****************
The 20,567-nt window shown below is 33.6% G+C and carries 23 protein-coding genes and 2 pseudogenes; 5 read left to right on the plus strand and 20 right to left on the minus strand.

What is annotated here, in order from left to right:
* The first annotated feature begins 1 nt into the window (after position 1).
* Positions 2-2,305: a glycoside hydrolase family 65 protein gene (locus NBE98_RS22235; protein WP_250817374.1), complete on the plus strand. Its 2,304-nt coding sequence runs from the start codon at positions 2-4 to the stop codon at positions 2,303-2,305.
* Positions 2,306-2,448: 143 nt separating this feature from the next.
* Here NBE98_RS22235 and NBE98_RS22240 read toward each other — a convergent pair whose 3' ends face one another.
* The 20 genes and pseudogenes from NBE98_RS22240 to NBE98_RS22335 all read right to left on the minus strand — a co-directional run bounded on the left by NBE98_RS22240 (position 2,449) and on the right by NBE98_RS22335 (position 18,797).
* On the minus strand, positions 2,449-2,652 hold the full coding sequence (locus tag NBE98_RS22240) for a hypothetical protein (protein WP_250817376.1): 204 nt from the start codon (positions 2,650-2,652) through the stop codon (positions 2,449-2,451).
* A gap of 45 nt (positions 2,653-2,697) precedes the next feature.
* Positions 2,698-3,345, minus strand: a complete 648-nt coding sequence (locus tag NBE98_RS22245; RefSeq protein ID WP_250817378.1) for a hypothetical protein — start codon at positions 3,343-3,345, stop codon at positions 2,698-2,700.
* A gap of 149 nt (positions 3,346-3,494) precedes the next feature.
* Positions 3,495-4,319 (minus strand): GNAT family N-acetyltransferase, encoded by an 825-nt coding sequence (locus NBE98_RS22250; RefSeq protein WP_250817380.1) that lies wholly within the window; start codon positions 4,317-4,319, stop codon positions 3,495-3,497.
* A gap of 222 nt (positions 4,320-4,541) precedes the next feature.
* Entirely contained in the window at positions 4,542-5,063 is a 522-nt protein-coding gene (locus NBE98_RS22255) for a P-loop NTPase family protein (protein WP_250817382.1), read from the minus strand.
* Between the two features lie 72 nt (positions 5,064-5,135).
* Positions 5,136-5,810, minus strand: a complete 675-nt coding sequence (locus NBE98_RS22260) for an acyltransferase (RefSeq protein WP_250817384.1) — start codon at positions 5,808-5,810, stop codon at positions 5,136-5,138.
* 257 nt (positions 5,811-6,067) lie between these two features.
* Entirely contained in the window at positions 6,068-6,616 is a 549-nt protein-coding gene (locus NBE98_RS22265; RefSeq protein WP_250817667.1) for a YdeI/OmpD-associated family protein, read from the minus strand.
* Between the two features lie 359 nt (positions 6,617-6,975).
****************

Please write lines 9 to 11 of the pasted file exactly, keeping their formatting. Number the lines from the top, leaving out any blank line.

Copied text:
* A gap of 45 nt (positions 2,653-2,697) precedes the next feature.
* Positions 2,698-3,345, minus strand: a complete 648-nt coding sequence (locus tag NBE98_RS22245; RefSeq protein ID WP_250817378.1) for a hypothetical protein — start codon at positions 3,343-3,345, stop codon at positions 2,698-2,700.
* A gap of 149 nt (positions 3,346-3,494) precedes the next feature.